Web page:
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Welcome to Hazel Armstrong

Hazel Armstrong (the name of this 1964 VW Kombi) has been back on the road since July 2005, after the completion of a 3 year full restoration (and the consumption of plenty of brew)... Since then, we have enjoyed some amazing trips across Europe and Hazel has been the vehicle of choice for many unforgettable wedding. She even featured as the backdrop for a global advertising campaign! 

On this website you will also find a library with detailed restoration articles. We hope that these will help other amateur restorers get through the difficult times of the restoration process: the moment when things don't go as planned and you are considering pushing your project of the nearest cliff... We have been there and guarantee that persistence will pay off: as there is nothing like driving around your self-made van!

Kombi Hire

I rebuilt Hazel Armstrong in order to have a camper van to my own liking; allowing me to determine colour, layout and reliability. It never crossed my mind that people would actually like to hire my kombi until I received Luke and Lindsey’s request to use Hazel for their wedding.

Depending on availability, Hazel is available for*:

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Options include:

  • Standard layout with folding seat in back (5 people)
  • Optional middle seat (8 people) 
  • With or without full length roof rack

*Hire is inclusive of a driver.


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  • They drove by while I was cleaning out the van; Menno stopped immediately to ask if they
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  • We met several times before: Ann-marie and Lourens in their yellow Volkswagen Golf 1, we in our
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  • For the 2008 summer campaign of Wolky Shoes, a Dutch advertising studio approached me to see if
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  • Ron found me through the internet, after he and Nicky had decided that their own van, an
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Just came across your site while looking up restoration tips for a splitty, amazing job you guys have carried out! You have a mint example of how a VW should look and be used. Best of luck in the future with her. Regards Ciaran

After we had removed both axles we soon noticed that moving the van around became significantly more difficult. We had to find a solution to this problem, since everyone needed to walk around the van which was conveniently positioned right in the middle of the garage. After a quick stop at the local hardware store we ended up with two pairs of caster wheels and a few hands full of metal.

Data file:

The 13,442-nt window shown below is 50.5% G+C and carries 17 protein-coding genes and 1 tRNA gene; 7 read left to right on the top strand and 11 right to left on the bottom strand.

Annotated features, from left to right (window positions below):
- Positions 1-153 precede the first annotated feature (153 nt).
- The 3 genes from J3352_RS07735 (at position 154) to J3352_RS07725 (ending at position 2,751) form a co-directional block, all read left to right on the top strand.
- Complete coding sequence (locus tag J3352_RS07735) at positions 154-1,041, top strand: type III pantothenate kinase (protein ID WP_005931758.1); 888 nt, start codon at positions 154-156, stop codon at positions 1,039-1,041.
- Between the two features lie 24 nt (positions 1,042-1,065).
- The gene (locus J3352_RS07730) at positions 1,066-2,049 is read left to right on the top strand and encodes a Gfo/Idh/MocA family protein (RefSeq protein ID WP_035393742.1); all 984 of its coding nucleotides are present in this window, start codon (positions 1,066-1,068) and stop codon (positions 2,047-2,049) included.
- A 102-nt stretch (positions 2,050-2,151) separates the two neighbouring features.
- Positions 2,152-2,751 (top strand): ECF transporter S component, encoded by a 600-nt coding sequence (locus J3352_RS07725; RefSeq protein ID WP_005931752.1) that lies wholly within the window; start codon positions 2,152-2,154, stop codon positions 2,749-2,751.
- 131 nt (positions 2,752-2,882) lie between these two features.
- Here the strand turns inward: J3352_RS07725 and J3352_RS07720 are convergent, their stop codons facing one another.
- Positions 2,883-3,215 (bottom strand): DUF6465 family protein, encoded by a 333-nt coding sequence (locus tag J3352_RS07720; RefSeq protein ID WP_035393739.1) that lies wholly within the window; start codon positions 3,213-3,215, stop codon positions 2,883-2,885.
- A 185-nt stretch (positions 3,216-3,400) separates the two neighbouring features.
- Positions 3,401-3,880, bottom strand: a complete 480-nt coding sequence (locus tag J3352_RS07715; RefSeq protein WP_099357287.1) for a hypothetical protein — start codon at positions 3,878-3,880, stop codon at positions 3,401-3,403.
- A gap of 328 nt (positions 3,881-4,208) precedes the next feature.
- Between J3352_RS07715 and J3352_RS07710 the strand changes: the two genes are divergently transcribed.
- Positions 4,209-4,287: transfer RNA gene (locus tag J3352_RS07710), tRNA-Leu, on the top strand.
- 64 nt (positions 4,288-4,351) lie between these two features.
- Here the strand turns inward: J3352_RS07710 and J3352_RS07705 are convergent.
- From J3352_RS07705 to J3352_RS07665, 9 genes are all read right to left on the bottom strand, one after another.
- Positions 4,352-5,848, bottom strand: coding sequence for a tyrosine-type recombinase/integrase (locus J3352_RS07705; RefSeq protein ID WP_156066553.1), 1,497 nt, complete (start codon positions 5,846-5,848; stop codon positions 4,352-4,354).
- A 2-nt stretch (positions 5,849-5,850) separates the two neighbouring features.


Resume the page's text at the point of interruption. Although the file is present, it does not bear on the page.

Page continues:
The little trolley we ended up designing is based on a never failing mechanical engineering principle: over engineered to last an eternity. The design has proven to be a big success; we have transported the Kombi across a diversity of surfaces, varying from asphalt to cobble stone roads. We easily moved her around in the garage and even all the way to the paint shop and back. Unfortunately, the little rubber tyres did not cope well with the hours they spent in the giant oven at the pain shop; by the time we reached our own garage they cracked!

The trolley supports the chassis at two places; at the front and rear near the jack supports. We installed wooden beams on top of the trolley's cross beams that have slots that fit the chassis. Note, that if you are going to cover a big distance, strapping your van to the trolley is recommended; bad roads can make your van jump like a bull. 

Apparently we designed something that we should have patented; we have received numerous enquiries from people asking us if the trolley was for sale, where they can get one or how to make one them selves. Look no further as below is the full material list and technical drawing to build your own:

3x Beam in the length of your van (40x40mm): 132cm of length 
2x Upper beam across the length of your van (40x40mm): 100cm of length
2x Lower beam across the length of you van (40x40mm): 140cm length
4x Vertical pipe (35mm): 21cm of length 
4x Skewed supports (40x40mm): approximately 29cm of length 
4x Angle bar (50x50x40mm) 
2x Wooden beam (40x70mm): 90cm of length
2x Caster wheel (diameter 160mm) 
2x Fixed wheel (diameter 160mm)

One final remark about the wheels: in our experience, having caster wheels at the front and fixed wheels at the back greatly improved the ability to control the direction it was going when pushing the van over great distances and uneven surfaces. However, having four caster wheels does make it easier to move the van around in small spaces. 


To save the technical drawing: right click, Save image as...


3 years of fully documented restoration pages for your inspiration or discouragement... 

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